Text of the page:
Háromszor hallgasd meg a videós cikket, és egészítsd ki a következő mondatokat egy-egy kifejezéssel/szóval a cikk alapján. Ha nehéznek bizonyul csak a videós anyag használata, a cikk szövegét is használhatod a harmadik meghallgatás után, segítségként.
1. Diana chose the straight …………….. skirt as part of her going away outfit which made it more sophisticated.
2. With the help of the language of clothes, you can show your feelings and make a real ……………. .
3. For Victor Edelstein, the most important thing should be how wonderful the ………. looks, not how wonderful the dress is.
4. Princess Diana meant to show that she was a working woman rather than a fashion icon so she started to …….. down and from a …………… wardrobe.
5. According to Said Cyrus, Diana worked hard to be recognised as a world-wide ………… person through her …………… work.
6. Paul Heslop decorated their body armor with their logo using a ……… and a ………pen.
7. Diana chose the company of people who had lost ………………instead of the company of …………….. and the president’s wife in Angola.
key/megoldások: 1. pencil; 2. statement; 3. woman; 4. dress, capsule; 5. respected, humanitarian; 6. pillowcase, felt-tip; 7. limbs, ambassadors
David Sasson, Fashion Designer: ‘Having being very disappointed that we didn’t end up making the wedding dress, I thought it was wonderful that we got what was the next best thing – the going away outfit.
When Diana was choosing the outfit in our little studio she noticed a sketch on the wall and she said “Oh I like the mood of that”. And we did some designs for that and we did them with slightly flared skirts but Princess Diana said “Oh no, no – I want a straight pencil skirt“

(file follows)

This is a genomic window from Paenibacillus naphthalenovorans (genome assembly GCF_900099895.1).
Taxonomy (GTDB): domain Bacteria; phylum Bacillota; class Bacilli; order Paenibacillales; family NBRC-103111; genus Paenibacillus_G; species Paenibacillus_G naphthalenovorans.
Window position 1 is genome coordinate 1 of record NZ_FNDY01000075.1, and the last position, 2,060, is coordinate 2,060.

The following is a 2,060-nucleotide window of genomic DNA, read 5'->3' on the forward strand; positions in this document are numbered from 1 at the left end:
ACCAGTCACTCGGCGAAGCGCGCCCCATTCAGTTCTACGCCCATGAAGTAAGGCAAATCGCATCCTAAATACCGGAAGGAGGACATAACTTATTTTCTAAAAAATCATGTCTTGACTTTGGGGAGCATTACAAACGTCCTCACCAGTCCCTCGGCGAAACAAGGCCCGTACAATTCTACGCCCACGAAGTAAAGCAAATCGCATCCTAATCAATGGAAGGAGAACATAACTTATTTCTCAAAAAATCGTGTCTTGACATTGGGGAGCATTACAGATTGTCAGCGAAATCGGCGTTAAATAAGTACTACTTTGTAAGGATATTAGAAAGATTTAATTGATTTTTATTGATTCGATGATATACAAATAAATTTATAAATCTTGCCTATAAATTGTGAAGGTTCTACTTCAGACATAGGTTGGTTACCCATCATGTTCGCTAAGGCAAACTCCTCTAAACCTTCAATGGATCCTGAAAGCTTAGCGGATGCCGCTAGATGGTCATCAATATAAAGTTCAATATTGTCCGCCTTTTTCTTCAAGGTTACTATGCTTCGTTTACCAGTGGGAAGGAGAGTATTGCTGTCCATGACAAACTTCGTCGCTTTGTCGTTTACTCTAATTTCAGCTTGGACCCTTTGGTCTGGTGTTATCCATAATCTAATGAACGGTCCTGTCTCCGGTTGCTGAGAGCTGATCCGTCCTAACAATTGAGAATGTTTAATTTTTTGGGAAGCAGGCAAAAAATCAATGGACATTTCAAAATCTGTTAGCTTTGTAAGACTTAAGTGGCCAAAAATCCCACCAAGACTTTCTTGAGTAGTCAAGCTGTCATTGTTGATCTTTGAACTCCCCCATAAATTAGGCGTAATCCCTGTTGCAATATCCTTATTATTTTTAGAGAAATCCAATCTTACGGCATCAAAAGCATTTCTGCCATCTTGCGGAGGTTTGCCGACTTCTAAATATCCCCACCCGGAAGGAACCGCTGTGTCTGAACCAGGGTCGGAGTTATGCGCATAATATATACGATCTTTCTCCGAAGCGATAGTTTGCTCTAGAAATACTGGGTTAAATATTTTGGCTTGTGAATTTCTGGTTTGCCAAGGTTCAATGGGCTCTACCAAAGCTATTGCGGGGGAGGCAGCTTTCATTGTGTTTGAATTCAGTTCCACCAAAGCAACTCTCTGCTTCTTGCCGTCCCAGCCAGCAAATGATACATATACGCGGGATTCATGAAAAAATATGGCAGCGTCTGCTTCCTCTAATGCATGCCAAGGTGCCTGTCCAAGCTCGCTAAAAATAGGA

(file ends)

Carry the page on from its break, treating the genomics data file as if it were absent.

So she had this lovely idea that it was more sophisticated to have a pencil skirt.’
Elizabeth Emanuel, Fashion Designer: ‘I think there is a language of clothes and Diana really got to understand that.
You can make a real statement and show what you’re feeling at the time and we had a certain handwriting and sometimes it wasn’t the handwriting she was looking for she wanted something else, so she started to go to other designers.’
Victor Edelstein, Fashion Designer: ‘I’ve always believed that with clothes that the most important thing is that when you see a woman in a dress, the reaction should be “You look wonderful!” it’s not “What a wonderful dress!”, the first thing is “You look wonderful!”.
Eleri Lynn, Exhibition curator: ‘Following the separation from the Prince of Wales she decided she wanted to be known as a work horse rather than a clothes horse and so she deliberately started to dress down and so Catherine Walker helped create a capsule wardrobe of very simple suits and schiff dresses that the Princess became known for in the 90s.’
Said Cyrus, Co-Founder Catherine Walker & Co.: ‘The Princess of Wales’ work throughout the sixteen years that we knew her changed from being very much an ambassador for the UK to start with towards the end of her life she’d carved out a respected position on the world stage through her humanitarian work and working for various charities.’
Paul McCann, Halo Trust: ‘She put the issue of land mines right at the top of the international agenda.
It had previously been a security issue and she made it a humanitarian issue.
In 1997 Diana visited the minefield in Wambo in Angola
Halo didn’t, at that time, have its logo on any of its body armour, it didn’t quite understand the significance of branding.
Realising a lot of journalists would be coming, Paul Heslop, the programme manager in Angola spent the evening before the visit cutting up a pillowcase and stenciling on in felt-tip pen the Halo logo.
Twenty years later, when we introduce ourselves for the first time the first thing they say is “Oh yes, the Diana picture” or “the Diana body armour”.
She didn’t have dinners with ambassadors, she didn’t meet the president’s wife she met people in clinics who had lost limbs.’
Said Cyrus, Co-Founder Catherine Walker & Co.: ‘Our work, when we were asked, was to provide designs that performed in different ways. We felt that we were giving her the tools to do the job.’
source: ’Diana: Her Fashion Story Reopens’ by Historic Royal Palaces.